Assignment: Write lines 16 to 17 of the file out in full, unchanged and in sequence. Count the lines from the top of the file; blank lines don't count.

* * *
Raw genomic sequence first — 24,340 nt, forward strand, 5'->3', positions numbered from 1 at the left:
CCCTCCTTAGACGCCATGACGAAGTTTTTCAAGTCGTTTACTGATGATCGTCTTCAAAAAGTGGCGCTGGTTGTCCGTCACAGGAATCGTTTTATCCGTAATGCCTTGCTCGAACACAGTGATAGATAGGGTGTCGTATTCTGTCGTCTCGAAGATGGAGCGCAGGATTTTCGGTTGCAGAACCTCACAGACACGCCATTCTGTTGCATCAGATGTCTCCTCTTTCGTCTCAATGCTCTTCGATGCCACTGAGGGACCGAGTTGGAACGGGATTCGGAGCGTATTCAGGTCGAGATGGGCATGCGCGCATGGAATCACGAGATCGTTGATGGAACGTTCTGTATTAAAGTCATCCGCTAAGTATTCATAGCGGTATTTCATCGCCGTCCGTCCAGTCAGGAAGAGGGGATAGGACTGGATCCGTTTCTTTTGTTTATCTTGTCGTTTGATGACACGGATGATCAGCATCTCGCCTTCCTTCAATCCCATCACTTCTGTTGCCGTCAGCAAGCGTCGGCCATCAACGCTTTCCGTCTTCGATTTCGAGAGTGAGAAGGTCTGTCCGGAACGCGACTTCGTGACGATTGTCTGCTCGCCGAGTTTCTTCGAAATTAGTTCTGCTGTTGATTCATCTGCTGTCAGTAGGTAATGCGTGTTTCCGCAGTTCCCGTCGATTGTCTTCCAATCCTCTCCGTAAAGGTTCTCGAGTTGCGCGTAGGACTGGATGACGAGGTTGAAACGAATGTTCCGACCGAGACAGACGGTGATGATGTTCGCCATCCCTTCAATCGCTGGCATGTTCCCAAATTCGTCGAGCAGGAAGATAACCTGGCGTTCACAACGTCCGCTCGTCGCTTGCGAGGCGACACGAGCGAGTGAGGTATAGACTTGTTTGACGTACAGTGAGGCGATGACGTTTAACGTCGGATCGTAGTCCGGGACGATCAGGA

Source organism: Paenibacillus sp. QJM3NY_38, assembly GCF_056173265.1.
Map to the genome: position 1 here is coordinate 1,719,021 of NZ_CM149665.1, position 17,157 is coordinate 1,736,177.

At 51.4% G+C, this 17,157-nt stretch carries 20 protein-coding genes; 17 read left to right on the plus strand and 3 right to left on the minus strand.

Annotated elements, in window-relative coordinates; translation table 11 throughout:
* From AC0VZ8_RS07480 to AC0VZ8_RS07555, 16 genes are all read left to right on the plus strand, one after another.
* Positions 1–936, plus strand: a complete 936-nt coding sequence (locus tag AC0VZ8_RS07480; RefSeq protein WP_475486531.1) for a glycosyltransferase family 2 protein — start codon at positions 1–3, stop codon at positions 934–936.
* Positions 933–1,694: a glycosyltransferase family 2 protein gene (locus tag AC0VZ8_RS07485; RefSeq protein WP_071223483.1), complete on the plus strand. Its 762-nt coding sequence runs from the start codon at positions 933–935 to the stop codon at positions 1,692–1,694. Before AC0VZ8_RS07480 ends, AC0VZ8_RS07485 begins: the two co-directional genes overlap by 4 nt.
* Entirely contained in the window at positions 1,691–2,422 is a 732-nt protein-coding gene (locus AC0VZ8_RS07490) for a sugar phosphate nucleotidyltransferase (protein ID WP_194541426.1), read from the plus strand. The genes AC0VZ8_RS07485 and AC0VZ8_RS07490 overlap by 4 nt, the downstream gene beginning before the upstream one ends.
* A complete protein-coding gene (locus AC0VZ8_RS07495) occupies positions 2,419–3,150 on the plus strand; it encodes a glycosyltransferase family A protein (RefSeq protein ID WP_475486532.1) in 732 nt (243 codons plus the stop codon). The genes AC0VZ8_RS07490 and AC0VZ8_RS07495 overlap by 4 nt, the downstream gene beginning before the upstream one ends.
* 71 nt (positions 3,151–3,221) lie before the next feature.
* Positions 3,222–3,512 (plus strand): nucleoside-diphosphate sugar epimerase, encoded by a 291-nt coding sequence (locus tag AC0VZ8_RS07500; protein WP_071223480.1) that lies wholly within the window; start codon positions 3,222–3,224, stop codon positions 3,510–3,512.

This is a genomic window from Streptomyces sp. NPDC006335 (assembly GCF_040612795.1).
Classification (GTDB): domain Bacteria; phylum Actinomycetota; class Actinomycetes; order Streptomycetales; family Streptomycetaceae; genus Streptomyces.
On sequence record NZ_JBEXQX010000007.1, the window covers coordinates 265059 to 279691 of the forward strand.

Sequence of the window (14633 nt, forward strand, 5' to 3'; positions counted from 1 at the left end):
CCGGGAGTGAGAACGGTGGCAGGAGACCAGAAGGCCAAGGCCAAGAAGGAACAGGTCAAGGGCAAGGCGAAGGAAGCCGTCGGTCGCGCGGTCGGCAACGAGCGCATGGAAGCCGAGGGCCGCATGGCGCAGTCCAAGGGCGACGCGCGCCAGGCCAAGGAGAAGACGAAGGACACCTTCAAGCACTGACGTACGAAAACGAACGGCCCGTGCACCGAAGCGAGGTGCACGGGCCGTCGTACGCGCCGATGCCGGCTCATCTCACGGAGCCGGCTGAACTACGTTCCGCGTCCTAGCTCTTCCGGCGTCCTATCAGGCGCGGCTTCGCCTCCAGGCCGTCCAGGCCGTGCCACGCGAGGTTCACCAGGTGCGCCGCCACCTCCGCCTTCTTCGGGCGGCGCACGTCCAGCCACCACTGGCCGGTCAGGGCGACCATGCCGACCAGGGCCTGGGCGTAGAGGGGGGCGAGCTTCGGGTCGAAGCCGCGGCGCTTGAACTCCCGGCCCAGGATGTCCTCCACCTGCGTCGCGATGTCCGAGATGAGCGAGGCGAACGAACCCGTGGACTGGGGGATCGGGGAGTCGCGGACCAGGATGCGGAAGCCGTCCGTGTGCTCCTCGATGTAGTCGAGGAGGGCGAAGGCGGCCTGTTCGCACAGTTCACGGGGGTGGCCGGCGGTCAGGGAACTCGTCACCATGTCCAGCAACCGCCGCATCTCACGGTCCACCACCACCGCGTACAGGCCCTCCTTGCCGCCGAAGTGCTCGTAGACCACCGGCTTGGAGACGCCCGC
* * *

On sequence record NZ_JBEXQX010000007.1, the window covers coordinates 265059 to 279691 of the forward strand.

Sequence of the window (14633 nt, forward strand, 5' to 3'; positions counted from 1 at the left end):